Sandro Kopp: I did. I lived in Angoulême for several months. On the one hand, I loved having a huge space to work in. On the other, it was bitterly cold most of the time and sets were being constructed all around, so the noise was eye-watering. I had noise-cancelling headphones on almost constantly playing the band Screaming Females.

What are your abiding memories of that time during the making of The French Dispatch?

Sandro Kopp: Coming into the hotel Saint Gelais at the end of another freezing cold day in the studio. I had to pass through the editing suite on the way to my room and, usually, Andy (editor Andrew Weisblum) and Wes would be sitting in the dark watching some incredible scenes that they had just come back from shooting and I would linger for a few minutes and marvel. 

Then peeling myself out of my paint-encrusted clothes, changing into something more appropriate and sitting with a glass of wine while the cast and crew that had shot that day gathered for dinner around the big table. I remember that mix of utter exhaustion, warming-up, and happy recounting of the day’s adventures. Blissful.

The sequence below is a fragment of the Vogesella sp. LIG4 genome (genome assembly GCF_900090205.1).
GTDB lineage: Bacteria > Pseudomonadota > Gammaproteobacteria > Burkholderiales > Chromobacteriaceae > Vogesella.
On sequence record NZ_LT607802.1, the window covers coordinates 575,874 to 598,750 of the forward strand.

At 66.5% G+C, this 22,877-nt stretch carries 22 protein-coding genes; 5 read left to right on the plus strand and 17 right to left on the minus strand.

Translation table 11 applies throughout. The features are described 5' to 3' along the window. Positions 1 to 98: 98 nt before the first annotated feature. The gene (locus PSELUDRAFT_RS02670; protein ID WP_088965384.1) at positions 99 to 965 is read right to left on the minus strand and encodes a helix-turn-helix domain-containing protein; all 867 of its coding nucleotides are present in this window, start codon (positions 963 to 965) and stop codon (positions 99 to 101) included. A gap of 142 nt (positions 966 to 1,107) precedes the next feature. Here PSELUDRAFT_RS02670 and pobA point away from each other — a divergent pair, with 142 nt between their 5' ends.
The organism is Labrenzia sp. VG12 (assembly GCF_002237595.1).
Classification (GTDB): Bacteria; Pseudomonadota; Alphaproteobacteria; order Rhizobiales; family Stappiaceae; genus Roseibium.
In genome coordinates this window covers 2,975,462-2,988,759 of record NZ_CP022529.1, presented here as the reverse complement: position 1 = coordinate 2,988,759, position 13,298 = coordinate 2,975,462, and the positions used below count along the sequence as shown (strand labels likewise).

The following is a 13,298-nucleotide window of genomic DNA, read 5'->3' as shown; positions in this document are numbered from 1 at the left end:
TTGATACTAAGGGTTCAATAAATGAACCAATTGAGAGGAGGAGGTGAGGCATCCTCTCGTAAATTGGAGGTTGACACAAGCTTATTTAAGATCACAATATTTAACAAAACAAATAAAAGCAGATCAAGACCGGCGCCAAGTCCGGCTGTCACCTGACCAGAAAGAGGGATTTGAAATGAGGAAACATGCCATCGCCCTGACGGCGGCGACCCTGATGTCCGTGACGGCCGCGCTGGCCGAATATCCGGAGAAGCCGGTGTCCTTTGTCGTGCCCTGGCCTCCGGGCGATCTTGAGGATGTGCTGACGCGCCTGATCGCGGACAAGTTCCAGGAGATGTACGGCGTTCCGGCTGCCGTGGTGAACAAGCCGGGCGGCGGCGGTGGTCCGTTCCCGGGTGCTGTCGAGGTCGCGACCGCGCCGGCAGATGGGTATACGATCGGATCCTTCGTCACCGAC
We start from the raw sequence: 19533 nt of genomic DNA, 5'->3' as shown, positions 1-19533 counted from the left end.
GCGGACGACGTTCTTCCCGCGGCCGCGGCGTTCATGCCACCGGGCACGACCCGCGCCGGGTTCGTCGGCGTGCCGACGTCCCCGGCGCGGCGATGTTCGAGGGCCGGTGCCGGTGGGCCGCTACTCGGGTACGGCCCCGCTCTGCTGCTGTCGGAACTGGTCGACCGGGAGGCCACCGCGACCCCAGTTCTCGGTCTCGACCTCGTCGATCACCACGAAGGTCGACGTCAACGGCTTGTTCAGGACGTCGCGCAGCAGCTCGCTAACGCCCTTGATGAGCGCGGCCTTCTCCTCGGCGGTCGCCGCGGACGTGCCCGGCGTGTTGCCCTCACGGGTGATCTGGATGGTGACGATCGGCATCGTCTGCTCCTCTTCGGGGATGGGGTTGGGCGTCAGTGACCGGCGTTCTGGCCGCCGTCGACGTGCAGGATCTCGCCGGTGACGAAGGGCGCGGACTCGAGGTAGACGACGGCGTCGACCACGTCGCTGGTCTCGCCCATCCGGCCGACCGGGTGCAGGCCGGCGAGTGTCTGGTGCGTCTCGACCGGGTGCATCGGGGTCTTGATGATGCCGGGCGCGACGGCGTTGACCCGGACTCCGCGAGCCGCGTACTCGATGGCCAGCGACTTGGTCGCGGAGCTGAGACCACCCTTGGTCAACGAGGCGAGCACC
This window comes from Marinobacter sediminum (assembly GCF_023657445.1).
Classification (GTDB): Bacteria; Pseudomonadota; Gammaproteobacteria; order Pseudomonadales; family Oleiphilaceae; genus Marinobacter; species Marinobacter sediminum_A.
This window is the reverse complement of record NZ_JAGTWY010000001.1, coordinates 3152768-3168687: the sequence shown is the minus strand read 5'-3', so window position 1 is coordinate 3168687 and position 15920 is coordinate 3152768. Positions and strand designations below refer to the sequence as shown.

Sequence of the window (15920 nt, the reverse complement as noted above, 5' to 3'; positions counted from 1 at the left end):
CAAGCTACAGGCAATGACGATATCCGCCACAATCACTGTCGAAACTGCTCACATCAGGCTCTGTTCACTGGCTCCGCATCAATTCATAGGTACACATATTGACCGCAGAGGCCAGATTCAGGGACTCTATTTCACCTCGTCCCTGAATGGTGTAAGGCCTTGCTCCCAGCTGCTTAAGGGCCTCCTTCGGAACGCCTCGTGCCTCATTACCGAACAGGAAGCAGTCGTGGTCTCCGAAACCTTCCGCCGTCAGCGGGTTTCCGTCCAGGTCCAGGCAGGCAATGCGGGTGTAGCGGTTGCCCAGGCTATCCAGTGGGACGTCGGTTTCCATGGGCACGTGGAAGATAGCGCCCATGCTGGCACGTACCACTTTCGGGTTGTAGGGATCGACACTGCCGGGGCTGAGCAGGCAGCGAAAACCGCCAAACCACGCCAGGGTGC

“I was so lucky that the paintings Wes asked me to make for the film were exactly the paintings I needed to make for myself at that time” – Sandro Kopp

Did the project feel like something separate from your own practice as an artist, as if you were acting as a conduit for Rosenthaler? Or do you see it as an extension and development of your own work?

Sandro Kopp: I was so lucky that the paintings Wes asked me to make for the film were exactly the paintings I needed to make for myself at that time. Having painted a very tight, small series of eye portraits for the proceeding years, these big juicy expanses of texture and colour would have been a natural progression anyway. I have continued to paint with the methods that we developed for the movie in the two years since we finished filming.

I worked in collaboration with Wes and as a filter and conduit for his ideas. Rosenthaler as a separate entity or character did not really come into it.

What are you working on now? What’s next?

Sandro Kopp: I’m preparing a big show of all the countless Rosenthaler paintings that I made that aren’t in the film that will be exhibited at Ebensperger in Berlin. The working title for this show is Desperately Seeking Simone. And then a little later in the year, I’m having a sort of mini-retrospective at the Mannheimer Kunstverein

You can see Sandro Kopp’s Rosenthaler masterpieces in The French Dispatch exhibition at 180 The Strand in London until November 14, 2021